Iron deprivation inhibits cyclin-dependent kinase activity and decreases cyclin D/CDK4 protein levels in asynchronous MDA-MB-453 human breast cancer cells

Kristen S. Kulp, Sherril L. Green, Philip R Vulliet

Research output: Contribution to journalArticle

87 Citations (Scopus)

Abstract

Iron chelation, known to block progression through the cell cycle, was examined for effects on the activity and subunit levels of the cyclin- dependent protein kinases (cdk). Treatment of asynchronous MDA-MB-453 cells with the iron chelators mimosine or desferrioxamine (DFO) for 24 h stopped cell division, but did not produce a single, synchronous block. DNA content analysis demonstrated that although a majority of the cells were blocked in G1 (87.3%), an unexpectedly large fraction of the cells were blocked in S phase (11.5%). Western blot analysis of the treated lysates demonstrated the presence of cyclin B, confirming that part of the cell population was blocked in S phase. After release from mimosine treatment, 84% of the cell population remained in G1 up to 8 h. Treating breast cancer cells with 400 ηM mimosine for 24 h inhibited cyclin E- and cyclin A-associated kinase activity by 85% or more, although immunoblots using anti-cyclin A, cyclin E, cdc2, and cdk2 antibodies showed that these key subunits were still present in the cells at pretreatment levels. Interestingly, Western blot analysis also demonstrated that iron chelation decreased the protein levels of the cyclin D and cdk4 subunits as compared to control and produced a change in retinoblastoma protein phosphorylation. These results indicate that iron deprivation effects the activity and protein levels of the cyclin-dependent kinases, and ultimately, the pathways that control cell division.

Original languageEnglish (US)
Pages (from-to)60-68
Number of pages9
JournalExperimental Cell Research
Volume229
Issue number1
DOIs
StatePublished - Nov 25 1996

Fingerprint

Cyclin D
Cyclin-Dependent Kinases
Iron
Breast Neoplasms
Mimosine
Proteins
Cyclin A
Cyclin E
S Phase
Cell Division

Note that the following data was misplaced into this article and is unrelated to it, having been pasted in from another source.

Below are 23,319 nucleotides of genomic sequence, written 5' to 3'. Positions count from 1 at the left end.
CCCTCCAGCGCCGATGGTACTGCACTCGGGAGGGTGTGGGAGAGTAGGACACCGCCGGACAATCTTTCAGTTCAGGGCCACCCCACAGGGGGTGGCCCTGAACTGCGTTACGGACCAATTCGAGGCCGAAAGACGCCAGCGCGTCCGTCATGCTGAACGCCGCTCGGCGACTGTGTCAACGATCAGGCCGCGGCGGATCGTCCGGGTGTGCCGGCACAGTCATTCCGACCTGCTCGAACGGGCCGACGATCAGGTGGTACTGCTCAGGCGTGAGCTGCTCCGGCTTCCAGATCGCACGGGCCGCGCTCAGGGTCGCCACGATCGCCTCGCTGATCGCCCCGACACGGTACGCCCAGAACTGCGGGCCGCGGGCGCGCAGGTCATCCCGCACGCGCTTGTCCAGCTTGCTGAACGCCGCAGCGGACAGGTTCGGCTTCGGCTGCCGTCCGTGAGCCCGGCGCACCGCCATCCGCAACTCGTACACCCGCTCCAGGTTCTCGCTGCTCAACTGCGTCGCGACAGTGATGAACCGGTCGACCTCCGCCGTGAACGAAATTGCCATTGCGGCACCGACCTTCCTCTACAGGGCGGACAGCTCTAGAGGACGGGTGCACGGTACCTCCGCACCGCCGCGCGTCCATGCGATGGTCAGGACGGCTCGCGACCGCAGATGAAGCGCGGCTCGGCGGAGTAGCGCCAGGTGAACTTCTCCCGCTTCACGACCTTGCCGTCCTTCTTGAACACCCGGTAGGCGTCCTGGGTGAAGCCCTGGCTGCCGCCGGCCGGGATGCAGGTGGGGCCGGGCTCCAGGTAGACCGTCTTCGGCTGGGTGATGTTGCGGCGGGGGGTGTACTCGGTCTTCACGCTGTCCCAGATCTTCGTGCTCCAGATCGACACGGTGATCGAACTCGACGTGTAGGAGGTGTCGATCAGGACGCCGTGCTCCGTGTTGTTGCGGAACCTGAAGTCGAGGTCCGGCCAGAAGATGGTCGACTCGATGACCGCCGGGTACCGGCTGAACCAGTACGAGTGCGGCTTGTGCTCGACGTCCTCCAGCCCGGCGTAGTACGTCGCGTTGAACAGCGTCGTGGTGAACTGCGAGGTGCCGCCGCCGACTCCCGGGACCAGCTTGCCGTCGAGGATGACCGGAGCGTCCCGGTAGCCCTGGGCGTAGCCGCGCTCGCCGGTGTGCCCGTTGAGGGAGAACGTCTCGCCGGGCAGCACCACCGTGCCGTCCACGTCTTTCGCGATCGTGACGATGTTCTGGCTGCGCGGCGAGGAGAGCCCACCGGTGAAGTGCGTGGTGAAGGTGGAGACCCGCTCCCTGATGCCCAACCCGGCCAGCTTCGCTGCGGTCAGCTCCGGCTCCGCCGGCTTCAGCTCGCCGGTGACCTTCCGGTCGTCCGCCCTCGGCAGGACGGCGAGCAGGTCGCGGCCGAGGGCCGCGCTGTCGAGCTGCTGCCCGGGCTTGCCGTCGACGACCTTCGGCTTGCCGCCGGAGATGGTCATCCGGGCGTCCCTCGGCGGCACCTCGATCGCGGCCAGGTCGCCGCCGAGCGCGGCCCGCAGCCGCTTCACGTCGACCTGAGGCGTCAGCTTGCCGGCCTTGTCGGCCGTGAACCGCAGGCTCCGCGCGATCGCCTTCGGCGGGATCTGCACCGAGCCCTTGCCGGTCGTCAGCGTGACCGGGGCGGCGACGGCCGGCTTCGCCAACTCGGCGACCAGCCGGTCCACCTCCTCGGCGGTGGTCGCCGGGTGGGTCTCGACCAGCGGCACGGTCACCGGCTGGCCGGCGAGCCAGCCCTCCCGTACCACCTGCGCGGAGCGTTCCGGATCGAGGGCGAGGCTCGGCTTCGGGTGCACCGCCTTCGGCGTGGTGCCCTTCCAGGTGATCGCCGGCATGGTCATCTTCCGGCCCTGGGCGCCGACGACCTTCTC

Western Blotting
Cyclin B
Retinoblastoma Protein
Deferoxamine
Chelating Agents
Population
Cell Cycle
Phosphotransferases
Phosphorylation
Antibodies

ASJC Scopus subject areas

  • Cell Biology

Cite this

Iron deprivation inhibits cyclin-dependent kinase activity and decreases cyclin D/CDK4 protein levels in asynchronous MDA-MB-453 human breast cancer cells. / Kulp, Kristen S.; Green, Sherril L.; Vulliet, Philip R.

In: Experimental Cell Research, Vol. 229, No. 1, 25.11.1996, p. 60-68.

Research output: Contribution to journalArticle

@article{9325efae2e4c4bbfbcbb58ce1225c14b,
title = "Iron deprivation inhibits cyclin-dependent kinase activity and decreases cyclin D/CDK4 protein levels in asynchronous MDA-MB-453 human breast cancer cells",
abstract = "Iron chelation, known to block progression through the cell cycle, was examined for effects on the activity and subunit levels of the cyclin- dependent protein kinases (cdk). Treatment of asynchronous MDA-MB-453 cells with the iron chelators mimosine or desferrioxamine (DFO) for 24 h stopped cell division, but did not produce a single, synchronous block. DNA content analysis demonstrated that although a majority of the cells were blocked in G1 (87.3{\%}), an unexpectedly large fraction of the cells were blocked in S phase (11.5{\%}). Western blot analysis of the treated lysates demonstrated the presence of cyclin B, confirming that part of the cell population was blocked in S phase. After release from mimosine treatment, 84{\%} of the cell population remained in G1 up to 8 h. Treating breast cancer cells with 400 ηM mimosine for 24 h inhibited cyclin E- and cyclin A-associated kinase activity by 85{\%} or more, although immunoblots using anti-cyclin A, cyclin E, cdc2, and cdk2 antibodies showed that these key subunits were still present in the cells at pretreatment levels. Interestingly, Western blot analysis also demonstrated that iron chelation decreased the protein levels of the cyclin D and cdk4 subunits as compared to control and produced a change in retinoblastoma protein phosphorylation. These results indicate that iron deprivation effects the activity and protein levels of the cyclin-dependent kinases, and ultimately, the pathways that control cell division.",